The Facts

Mastitis, also known as breast infection, is an infection of the breast tissue. It is caused by bacteria that usually enter the breast through small cracks in the nipple, then multiply within the fatty tissue of the breast.


Mastitis can occur when bacteria commonly found on the skin enter the nipple through small cracks. The bacteria then multiply in the fatty tissue of the breast surrounding the milk ducts (areas of the breast that produce milk), causing swelling, warmth, or pain. The swelling can press on the milk ducts and block them.

Mastitis occurs most commonly in women after delivery (usually during the first 6 weeks) and women who are breast-feeding. However, it may occur in women who are not breast-feeding as well. Staphylococcus aureus is the bacterium that is most often associated with this type of infection.

The infection can also occur after milk plugs one of the many milk ducts within the breast, trapping bacteria within the tissue. In this way, a blocked milk duct may also result in a breast infection.

Symptoms and Complications

Women who have mastitis may experience breast pain and may have a fever and feeling of being unwell. The pain is caused by swelling in the breast tissue. Other symptoms include:

  • breast tenderness, redness, enlargement, or sensitivity
  • warm area in breast tissue
  • itchiness
  • liquid or pus discharge from nipple
  • changes in sensation of the breast
  • fever
  • swollen lymph node on same side as affected breast
  • lump in breast

Severe but rare infections may lead to pus-filled cysts called abscesses within the breast tissue. Such cases may require a woman to temporarily stop breast-feeding and may sometimes even require surgery.

Making the Diagnosis

To determine if you have mastitis, your doctor will perform a physical examination and ask you about your symptoms. No tests are usually required for breast-feeding women.

However, if you are not breast-feeding, your doctor may request certain tests to better understand your condition. These may include mammography or a biopsy (a tissue sample).

Treatment and Prevention

Women who are breast-feeding and have mastitis should:

  • get plenty of rest and drink plenty of fluids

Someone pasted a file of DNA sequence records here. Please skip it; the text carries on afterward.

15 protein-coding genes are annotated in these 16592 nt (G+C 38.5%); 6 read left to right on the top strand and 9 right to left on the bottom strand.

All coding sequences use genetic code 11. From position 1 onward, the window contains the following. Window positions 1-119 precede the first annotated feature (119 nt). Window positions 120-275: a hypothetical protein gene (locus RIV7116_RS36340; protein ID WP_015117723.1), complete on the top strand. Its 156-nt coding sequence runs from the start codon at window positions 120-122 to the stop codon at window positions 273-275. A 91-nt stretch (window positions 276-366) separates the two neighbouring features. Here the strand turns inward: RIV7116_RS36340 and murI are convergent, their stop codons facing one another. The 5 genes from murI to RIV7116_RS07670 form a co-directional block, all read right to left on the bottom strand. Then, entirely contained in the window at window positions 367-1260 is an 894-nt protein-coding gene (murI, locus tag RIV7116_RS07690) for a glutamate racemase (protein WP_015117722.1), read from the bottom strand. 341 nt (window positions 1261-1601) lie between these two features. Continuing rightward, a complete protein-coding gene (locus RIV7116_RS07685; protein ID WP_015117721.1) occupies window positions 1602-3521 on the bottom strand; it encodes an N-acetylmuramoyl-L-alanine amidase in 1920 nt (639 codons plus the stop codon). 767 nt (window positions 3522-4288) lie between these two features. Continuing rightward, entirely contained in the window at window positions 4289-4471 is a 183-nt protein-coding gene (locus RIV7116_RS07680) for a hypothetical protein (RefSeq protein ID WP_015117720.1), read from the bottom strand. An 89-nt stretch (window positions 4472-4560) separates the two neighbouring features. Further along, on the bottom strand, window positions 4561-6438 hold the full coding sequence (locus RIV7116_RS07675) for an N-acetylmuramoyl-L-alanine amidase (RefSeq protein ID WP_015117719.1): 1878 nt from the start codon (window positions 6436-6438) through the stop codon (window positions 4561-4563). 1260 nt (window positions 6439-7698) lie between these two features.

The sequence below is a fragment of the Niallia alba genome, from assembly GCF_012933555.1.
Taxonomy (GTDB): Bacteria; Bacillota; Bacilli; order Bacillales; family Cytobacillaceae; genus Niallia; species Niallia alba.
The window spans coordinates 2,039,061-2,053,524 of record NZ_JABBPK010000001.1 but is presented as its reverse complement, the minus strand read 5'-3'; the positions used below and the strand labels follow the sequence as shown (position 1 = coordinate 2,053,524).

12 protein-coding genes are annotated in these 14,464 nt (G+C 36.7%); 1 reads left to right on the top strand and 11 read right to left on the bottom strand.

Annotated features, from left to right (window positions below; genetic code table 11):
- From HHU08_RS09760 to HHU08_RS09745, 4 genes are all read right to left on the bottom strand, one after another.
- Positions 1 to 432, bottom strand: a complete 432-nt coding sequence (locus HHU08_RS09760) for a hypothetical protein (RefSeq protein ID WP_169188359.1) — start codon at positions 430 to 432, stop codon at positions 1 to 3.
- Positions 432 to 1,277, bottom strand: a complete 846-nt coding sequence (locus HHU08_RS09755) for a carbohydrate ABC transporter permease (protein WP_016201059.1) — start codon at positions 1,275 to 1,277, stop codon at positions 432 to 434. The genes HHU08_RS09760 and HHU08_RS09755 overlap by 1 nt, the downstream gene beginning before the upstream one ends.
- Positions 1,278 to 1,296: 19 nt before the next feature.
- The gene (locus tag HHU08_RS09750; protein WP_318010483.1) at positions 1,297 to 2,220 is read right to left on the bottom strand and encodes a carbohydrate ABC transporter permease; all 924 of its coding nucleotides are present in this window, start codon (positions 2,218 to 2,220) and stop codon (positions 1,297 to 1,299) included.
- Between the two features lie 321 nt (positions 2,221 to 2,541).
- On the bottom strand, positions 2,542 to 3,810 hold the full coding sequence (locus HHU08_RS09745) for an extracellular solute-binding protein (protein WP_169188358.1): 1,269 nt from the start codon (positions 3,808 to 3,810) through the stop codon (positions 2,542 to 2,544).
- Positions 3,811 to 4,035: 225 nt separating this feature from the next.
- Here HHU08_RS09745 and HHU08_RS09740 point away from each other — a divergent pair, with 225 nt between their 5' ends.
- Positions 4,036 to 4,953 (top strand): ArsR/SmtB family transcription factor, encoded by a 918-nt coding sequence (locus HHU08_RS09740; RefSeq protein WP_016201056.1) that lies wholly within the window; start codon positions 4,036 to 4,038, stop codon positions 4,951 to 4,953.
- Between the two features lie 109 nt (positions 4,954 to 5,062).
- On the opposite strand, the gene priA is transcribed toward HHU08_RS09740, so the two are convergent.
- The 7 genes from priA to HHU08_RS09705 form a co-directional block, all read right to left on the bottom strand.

• apply a warm, moist cloth to the affected area several times a day
  • breast-feed frequently and use different breast-feeding positions to help unplug the affected milk duct

Antibiotics may also be used to treat mastitis when symptoms continue for more than 24 hours despite rest, heat, and frequent nursing. If antibiotics are prescribed, completing the antibiotic treatment is crucial to preventing a recurrence of the infection. Always take the medication as prescribed by your doctor.

Mothers who are breast-feeding are typically encouraged to continue nursing their babies while receiving treatment for mastitis. Breast-feeding can help clear plugged ducts, which will reduce the accumulation of milk and help the infant maintain proper nursing techniques. In general, mothers do not have to worry about harming the health of their baby as the antibiotics used to treat these infections are usually safe for breast-feeding.

Many mothers with mastitis worry about passing the infection to their infant. It is important to understand that breast milk contains many antibacterial components that protect the infant from infection.

Breast abscesses usually require surgical drainage along with the use of antibiotics. This procedure can be done using a local anesthetic, but sometimes requires sedatives.

Preventing future breast infections is possible. Try wearing well-fitted bras, breast-feed your infant frequently to keep milk ducts from plugging, avoid carrying heavy items over your shoulders (e.g., a purse, diaper bags, etc.), and use several different positions while breast-feeding to help drain different areas of the breast.

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